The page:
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August 27, 2009

Biochemist Named 2009 Sigma Xi Young Investigator

RESEARCH TRIANGLE PARK, NC - Biochemist Brandt F. Eichman at Vanderbilt University is recognized as a leader in research into the structural biology of cellular mechanisms that maintain DNA fidelity. He has been selected to receive Sigma Xi's 2009 Young Investigator Award.

The award includes $5,000 and a certificate of recognition. Sigma Xi members within 10 years of their highest earned degree are eligible. The Young Investigator Award alternates between the physical sciences and engineering, including mathematics, and the life and social sciences.

Erichman will present a lecture about his work at the Society's Annual Meeting and International Research Conference in The Woodlands, Texas, (near Houston) November 12-15. He is an assistant professor of biological sciences and biochemistry at Vanderbilt.

He received his Ph.D. in biochemistry and biophysics from Oregon State University in 2000 and was a National Institutes of Health postdoctoral fellow at Harvard Medical School.

His research interests include structural biology, biophysics and biochemistry of proteins and protein-nucleic acid complexes.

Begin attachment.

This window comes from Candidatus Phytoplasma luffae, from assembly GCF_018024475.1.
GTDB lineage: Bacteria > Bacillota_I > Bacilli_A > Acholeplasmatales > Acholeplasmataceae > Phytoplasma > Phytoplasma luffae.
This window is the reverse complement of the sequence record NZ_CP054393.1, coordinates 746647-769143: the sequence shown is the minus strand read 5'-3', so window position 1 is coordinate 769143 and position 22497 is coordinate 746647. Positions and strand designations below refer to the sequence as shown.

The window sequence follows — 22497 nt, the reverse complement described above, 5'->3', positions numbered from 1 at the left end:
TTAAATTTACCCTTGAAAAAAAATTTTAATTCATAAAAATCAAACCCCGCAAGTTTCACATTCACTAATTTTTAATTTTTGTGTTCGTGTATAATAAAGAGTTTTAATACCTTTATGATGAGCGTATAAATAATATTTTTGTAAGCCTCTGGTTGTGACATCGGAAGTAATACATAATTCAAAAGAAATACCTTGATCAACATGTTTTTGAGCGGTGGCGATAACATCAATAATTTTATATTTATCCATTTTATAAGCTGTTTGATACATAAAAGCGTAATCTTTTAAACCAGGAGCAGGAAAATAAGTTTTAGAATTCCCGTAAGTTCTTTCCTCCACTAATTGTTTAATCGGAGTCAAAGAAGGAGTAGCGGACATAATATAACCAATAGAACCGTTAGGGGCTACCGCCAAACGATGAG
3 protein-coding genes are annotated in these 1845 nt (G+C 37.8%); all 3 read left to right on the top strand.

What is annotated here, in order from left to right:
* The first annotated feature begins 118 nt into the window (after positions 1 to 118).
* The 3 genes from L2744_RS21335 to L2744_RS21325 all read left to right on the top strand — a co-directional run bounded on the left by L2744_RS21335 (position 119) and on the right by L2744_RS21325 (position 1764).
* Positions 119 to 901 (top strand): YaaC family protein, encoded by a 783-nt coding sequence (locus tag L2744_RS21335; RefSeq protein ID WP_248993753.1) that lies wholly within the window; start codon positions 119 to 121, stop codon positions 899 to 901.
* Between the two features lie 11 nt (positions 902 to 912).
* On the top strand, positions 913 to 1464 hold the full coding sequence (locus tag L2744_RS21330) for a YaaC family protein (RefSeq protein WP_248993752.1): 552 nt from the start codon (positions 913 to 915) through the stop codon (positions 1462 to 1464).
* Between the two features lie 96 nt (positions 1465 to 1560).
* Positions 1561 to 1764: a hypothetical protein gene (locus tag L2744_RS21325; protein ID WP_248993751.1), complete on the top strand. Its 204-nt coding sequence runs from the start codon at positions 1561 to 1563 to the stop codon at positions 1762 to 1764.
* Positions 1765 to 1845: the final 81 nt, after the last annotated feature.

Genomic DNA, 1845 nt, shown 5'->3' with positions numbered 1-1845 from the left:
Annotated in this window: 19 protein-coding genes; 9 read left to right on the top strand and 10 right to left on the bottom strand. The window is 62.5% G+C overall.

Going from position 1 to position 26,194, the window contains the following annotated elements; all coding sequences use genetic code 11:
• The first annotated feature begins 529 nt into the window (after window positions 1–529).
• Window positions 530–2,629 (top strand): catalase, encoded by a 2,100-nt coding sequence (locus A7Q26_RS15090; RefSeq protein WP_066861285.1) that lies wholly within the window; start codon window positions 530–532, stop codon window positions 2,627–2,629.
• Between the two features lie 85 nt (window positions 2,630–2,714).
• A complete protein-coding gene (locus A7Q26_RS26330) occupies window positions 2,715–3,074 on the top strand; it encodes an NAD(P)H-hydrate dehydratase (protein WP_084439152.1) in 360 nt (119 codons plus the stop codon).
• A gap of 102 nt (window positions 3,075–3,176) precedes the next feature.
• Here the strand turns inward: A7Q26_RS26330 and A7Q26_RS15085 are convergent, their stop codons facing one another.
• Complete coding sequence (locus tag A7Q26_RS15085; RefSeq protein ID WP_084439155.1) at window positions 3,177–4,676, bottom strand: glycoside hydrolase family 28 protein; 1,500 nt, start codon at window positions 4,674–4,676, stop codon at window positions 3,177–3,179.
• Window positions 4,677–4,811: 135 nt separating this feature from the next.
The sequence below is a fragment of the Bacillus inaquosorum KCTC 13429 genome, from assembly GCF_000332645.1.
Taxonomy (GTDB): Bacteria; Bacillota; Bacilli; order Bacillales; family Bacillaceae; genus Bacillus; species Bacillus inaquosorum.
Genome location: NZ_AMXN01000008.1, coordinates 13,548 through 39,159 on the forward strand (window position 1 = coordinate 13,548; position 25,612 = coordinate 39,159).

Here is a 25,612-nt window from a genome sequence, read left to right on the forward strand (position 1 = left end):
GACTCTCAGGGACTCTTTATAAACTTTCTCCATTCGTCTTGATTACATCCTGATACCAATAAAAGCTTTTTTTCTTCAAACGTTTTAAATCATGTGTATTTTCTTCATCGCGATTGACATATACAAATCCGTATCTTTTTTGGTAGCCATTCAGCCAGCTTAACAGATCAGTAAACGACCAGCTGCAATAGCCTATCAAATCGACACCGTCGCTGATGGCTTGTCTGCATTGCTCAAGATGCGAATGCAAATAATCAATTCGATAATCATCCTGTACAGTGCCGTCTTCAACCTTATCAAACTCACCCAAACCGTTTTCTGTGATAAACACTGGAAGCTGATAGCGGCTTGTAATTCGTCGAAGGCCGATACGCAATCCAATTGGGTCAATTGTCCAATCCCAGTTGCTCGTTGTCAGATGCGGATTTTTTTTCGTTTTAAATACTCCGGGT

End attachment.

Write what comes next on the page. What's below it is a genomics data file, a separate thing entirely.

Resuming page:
Erichman was a postdoctoral fellow from 2000-2004 in the laboratory of Tom Ellenberger at Harvard. There, he studied crystal structures and biochemical properties of DNA repair and replication enzymes.

Research in his laboratory is focused on understanding how proteins recognize and manipulate DNA structure during replication and repair processes, which are critical for the prevention of genetic disease and cancer.

Eichman and colleagues use X-ray crystallography and biochemistry to investigate the physical and mechanistic basis for the biological functions of several DNA processing enzymes.

He belongs to the American Society for Biochemistry and Molecular Biology, American Crystallographic Association and the American Chemical Society.

Eichman is an ad hoc reviewer for Nature, Molecular Cell, PNAS, EMBO Journal, Journal of Biological Chemistry, Structure, Molecular and Cellular Biology and the Journal of Molecular Biology and DNA Repair.

At Vanderbilt, he is an active member in the Vanderbilt-Ingram Cancer Center, Institute of Chemical Biology, Center for Structural Biology and Center in Molecular Toxicology.

About Sigma Xi, The Scientific Research Society
Founded in 1886, Sigma Xi is the international honor society of research scientists and engineers, with more than 500 chapters at colleges and universities, government laboratories and industry research centers. Membership is by invitation, in recognition of research potential or achievement. Over the years, more than 200 Sigma Xi members have received the Nobel Prize. In addition to publishing American Scientist magazine, the non-profit Society awards hundreds of grants annually to student researchers and sponsors a variety of programs that support science and engineering.


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